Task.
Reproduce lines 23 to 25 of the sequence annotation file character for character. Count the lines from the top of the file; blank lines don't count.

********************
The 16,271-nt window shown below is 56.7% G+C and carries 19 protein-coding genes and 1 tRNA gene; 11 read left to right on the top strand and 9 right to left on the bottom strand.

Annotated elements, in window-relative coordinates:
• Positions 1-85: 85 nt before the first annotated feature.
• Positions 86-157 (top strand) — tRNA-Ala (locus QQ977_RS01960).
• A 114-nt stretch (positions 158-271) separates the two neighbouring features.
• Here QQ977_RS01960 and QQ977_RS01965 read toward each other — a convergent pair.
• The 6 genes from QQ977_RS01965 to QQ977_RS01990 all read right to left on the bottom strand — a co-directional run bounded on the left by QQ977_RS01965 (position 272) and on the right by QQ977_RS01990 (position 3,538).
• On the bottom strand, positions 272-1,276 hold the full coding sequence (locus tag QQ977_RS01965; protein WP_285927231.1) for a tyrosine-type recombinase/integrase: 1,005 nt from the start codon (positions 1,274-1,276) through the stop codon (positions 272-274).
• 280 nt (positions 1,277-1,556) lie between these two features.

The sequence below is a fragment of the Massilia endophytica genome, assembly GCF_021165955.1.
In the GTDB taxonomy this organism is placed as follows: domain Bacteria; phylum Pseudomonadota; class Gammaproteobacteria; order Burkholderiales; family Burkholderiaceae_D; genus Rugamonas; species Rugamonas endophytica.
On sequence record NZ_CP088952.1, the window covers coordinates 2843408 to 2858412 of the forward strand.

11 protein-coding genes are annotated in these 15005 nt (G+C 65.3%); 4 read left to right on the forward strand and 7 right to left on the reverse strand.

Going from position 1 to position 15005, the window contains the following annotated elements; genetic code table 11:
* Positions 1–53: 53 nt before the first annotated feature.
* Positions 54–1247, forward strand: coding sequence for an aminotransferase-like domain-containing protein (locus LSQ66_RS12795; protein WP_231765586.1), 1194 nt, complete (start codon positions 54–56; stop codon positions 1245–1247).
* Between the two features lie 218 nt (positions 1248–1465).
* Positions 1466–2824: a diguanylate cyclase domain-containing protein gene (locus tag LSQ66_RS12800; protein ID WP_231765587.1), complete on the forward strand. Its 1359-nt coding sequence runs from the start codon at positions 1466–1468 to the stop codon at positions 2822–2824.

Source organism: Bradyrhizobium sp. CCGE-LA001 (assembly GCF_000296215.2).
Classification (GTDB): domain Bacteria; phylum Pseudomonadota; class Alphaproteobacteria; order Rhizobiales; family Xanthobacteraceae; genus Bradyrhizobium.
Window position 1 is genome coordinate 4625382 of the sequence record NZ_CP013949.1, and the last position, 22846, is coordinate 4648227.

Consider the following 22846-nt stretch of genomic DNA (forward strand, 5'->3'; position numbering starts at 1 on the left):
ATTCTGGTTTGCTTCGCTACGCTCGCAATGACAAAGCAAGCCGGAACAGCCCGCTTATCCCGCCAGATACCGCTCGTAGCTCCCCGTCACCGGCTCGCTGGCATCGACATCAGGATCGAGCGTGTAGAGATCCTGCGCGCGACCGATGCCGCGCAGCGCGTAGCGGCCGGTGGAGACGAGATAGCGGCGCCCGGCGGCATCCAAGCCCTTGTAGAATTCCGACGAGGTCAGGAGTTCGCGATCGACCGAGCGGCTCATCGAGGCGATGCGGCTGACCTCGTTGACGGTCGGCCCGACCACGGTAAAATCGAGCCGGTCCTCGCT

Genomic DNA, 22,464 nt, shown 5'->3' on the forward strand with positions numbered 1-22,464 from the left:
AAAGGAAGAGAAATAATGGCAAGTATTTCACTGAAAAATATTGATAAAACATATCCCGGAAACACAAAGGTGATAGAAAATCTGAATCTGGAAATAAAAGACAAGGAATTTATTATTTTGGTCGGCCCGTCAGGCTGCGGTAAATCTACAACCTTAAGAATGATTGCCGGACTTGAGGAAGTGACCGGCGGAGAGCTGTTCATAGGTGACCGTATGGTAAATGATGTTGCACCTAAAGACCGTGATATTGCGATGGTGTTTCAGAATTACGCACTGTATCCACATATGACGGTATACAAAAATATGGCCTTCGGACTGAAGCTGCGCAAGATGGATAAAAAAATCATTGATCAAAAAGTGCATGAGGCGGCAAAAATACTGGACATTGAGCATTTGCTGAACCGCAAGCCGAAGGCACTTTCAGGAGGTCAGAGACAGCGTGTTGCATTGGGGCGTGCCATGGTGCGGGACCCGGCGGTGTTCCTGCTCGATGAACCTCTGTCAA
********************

ATTCTGGTTTGCTTCGCTACGCTCGCAATGACAAAGCAAGCCGGAACAGCCCGCTTATCCCGCCAGATACCGCTCGTAGCTCCCCGTCACCGGCTCGCTGGCATCGACATCAGGATCGAGCGTGTAGAGATCCTGCGCGCGACCGATGCCGCGCAGCGCGTAGCGGCCGGTGGAGACGAGATAGCGGCGCCCGGCGGCATCCAAGCCCTTGTAGAATTCCGACGAGGTCAGGAGTTCGCGATCGACCGAGCGGCTCATCGAGGCGATGCGGCTGACCTCGTTGACGGTCGGCCCGACCACGGTAAAATCGAGCCGGTCCTCGCT

Genomic DNA, 22,464 nt, shown 5'->3' on the forward strand with positions numbered 1-22,464 from the left:
AAAGGAAGAGAAATAATGGCAAGTATTTCACTGAAAAATATTGATAAAACATATCCCGGAAACACAAAGGTGATAGAAAATCTGAATCTGGAAATAAAAGACAAGGAATTTATTATTTTGGTCGGCCCGTCAGGCTGCGGTAAATCTACAACCTTAAGAATGATTGCCGGACTTGAGGAAGTGACCGGCGGAGAGCTGTTCATAGGTGACCGTATGGTAAATGATGTTGCACCTAAAGACCGTGATATTGCGATGGTGTTTCAGAATTACGCACTGTATCCACATATGACGGTATACAAAAATATGGCCTTCGGACTGAAGCTGCGCAAGATGGATAAAAAAATCATTGATCAAAAAGTGCATGAGGCGGCAAAAATACTGGACATTGAGCATTTGCTGAACCGCAAGCCGAAGGCACTTTCAGGAGGTCAGAGACAGCGTGTTGCATTGGGGCGTGCCATGGTGCGGGACCCGGCGGTGTTCCTGCTCGATGAACCTCTGTCAA